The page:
Whether the Houston Astros are still trying to clinch the NL wild card or already have their playoff spot secured, Roger Clemens plans to pitch Saturday.
The Rocket skipped his last scheduled start because of a sore left hamstring that has bothered him all month. The 43-year-old right-hander, who is 12-8 and leads the major leagues with a 1.89 ERA, wants to pitch again before the playoffs.
"I need to be in a game," Clemens said Thursday before the Astros opened their regular season-ending series against the Chicago Cubs. "I've rested too long. The side work that I'm doing is not intense enough. I need to get out in a game and at least get some active innings under my belt before we get underway."
Clemens said he felt good and had "bounced back pretty good" after an extensive bullpen session Wednesday that followed treatment on his hamstring.
Manager Phil Garner had already said that Clemens, who last season won his record seventh Cy Young Award and has 340 career victories, would pitch Saturday against the Cubs.
"He wants to and I want him to," Garner said. "I think he'd just like to know where he stands. He needs to be on the mound to see where he is."
Clemens is 1-4 in his last eight starts. The victory during that stretch was Sept. 14 against Florida, when he pitched into the seventh inning on the same day his mother died.
In his only start since, Clemens gave up 11 hits in 5 2/3 innings Sept. 19 at Pittsburgh, the most hits he has allowed since 1999 with the New York Yankees. The Pirates won 7-0, the ninth time this season the Astros were shut out in a game Clemens started.
BOSTON ADDS STANTON: The Red Sox acquired left-hander Mike Stanton from the Washington Nationals on Thursday for right-handers Rhys Taylor and Yader Peralta.
Boston's trade means Stanton could wind up pitching this weekend against his former team, the New York Yankees. If the Red Sox advance to the playoffs, Stanton would not be eligible for the postseason roster.
Stanton, who is 38, started the season with the Yankees and was cut June 30 after going 1-2 with a 7.08 ERA in 14 innings over 28 relief appearances. He signed with Washington on July 13 and went 2-1 with a 3.58 ERA in 27 2/3 innings over 30 games.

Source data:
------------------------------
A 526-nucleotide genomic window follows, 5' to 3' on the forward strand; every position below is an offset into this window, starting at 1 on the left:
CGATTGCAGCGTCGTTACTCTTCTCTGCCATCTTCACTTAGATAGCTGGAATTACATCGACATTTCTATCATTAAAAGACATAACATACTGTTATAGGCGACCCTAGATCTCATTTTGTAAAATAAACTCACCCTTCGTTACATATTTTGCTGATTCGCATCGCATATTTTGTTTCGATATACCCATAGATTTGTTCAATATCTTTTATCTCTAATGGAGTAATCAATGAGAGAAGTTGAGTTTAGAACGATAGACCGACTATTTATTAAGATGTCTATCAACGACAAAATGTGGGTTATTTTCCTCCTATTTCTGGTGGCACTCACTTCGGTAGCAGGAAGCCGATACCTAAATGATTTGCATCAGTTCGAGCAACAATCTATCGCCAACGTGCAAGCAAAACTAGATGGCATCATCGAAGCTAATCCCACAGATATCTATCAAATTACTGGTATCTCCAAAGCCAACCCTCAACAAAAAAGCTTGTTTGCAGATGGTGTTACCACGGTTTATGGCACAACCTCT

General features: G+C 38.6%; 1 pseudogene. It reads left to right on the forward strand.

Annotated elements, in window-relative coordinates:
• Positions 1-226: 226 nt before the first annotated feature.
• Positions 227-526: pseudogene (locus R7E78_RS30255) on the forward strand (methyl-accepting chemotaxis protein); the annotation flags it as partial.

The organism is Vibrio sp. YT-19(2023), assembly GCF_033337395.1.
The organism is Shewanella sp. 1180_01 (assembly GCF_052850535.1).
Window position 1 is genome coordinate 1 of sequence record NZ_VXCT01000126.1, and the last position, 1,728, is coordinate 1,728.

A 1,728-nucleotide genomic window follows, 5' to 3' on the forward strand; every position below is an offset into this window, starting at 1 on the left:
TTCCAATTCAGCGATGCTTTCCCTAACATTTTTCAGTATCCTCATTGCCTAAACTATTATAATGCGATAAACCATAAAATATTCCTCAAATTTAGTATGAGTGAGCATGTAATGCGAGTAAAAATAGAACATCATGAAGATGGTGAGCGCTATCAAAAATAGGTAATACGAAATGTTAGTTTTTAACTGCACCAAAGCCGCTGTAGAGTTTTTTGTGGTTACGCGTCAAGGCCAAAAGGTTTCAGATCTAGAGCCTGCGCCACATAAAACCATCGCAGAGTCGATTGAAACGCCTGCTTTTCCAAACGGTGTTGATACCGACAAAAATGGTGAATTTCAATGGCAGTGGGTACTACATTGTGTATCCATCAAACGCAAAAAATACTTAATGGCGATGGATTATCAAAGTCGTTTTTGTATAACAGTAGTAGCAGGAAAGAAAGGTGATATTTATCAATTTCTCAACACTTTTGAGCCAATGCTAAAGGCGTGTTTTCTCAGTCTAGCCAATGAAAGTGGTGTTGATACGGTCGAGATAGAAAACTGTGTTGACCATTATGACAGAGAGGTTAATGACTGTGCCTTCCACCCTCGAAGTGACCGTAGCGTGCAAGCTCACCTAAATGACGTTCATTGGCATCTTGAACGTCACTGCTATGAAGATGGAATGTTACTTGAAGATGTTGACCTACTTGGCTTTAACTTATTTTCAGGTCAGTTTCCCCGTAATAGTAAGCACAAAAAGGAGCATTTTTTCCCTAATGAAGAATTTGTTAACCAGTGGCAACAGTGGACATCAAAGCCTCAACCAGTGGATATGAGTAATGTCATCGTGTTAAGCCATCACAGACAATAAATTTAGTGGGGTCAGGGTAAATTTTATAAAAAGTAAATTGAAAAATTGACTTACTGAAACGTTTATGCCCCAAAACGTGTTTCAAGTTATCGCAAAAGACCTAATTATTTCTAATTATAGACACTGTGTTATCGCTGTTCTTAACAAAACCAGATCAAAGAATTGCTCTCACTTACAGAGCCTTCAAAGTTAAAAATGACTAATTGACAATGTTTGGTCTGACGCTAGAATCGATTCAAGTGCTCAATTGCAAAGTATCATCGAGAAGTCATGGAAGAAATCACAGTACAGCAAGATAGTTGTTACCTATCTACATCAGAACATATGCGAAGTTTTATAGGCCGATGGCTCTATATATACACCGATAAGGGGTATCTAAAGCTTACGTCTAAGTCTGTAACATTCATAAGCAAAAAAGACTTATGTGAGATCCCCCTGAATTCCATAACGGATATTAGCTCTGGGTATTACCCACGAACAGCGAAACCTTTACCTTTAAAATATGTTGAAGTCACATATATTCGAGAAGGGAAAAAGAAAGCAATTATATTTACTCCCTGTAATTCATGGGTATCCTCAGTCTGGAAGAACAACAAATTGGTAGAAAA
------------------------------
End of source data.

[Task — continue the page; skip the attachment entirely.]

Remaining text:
"We'd like to thank Mike for the fine job he did not only in our bullpen, but with the knowledge and leadership he shared with our young pitchers," Nationals general manager Jim Bowden said. "We are pleased to acquire two young pitchers with good arms."
Taylor, 20, was 2-2 with a 1.49 ERA in five starts and six relief appearances for the Gulf Coast League Red Sox. Peralta, 19, combined to go 2-3 with four saves and a 4.57 ERA in 27 relief appearances for Greenville, Lowell and the Gulf Coast League Red Sox.
ROYALS SIGN TOP PICK: Third baseman Alex Gordon, the No. 2 pick in June's amateur draft, agreed Friday to a minor league contract with the Kansas City Royals that includes a $4 million signing bonus. The 6-foot-1, 215-pound Gordon is the highest first-round selection in club history. He was due to report to Arizona later Thursday to begin play in the Instructional League.
A two-time Big 12 player of the year at Nebraska, he hit .353 with 44 homers and 189 RBIs in his three-year career. As a junior, he batted .372 with 19 home runs and 66 RBIs, earning the Golden Spikes Award as the U.S. Baseball Federation's top amateur player and sweeping the collegiate player of the year awards.
NARRON STAYING: Keeping the Reds from giving up after a horrible start has earned manager Jerry Narron another year in Cincinnati. The Reds extended his contract on Thursday through the 2006 season with a mutual option for 2007. Narron began the season as the Reds bench coach and was appointed interim manager when Dave Miley was fired June 21 after the team's 27-43 start. Cincinnati was 46-42 under Narron entering Thursday's game against Milwaukee.
BREWERS, GM NEGOTIATING: General manager Doug Melvin is negotiating a long-term contract extension with the Milwaukee Brewers. Melvin took over as GM on Sept. 26, 2002, and has been able to find good players on the waiver wire to plug roster holes while the organization develops minor league prospects. The Brewers entered the final week of the season within reach of their first non-losing season since 1992.
CUBANS COMING? Baseball officials said Thursday they expect Cuba to participate in the first World Baseball Classic in March. Japan's players' association agreed this month to participate in the World Baseball Classic, which will be the first international tournament to feature major league players. The 16-country tournament begins March 3. San Diego's Petco Park will host the semifinals on March 18 and the finals on March 20.
As a contingency, Orza said there are other countries that could fill Cuba's spot if it doesn't come.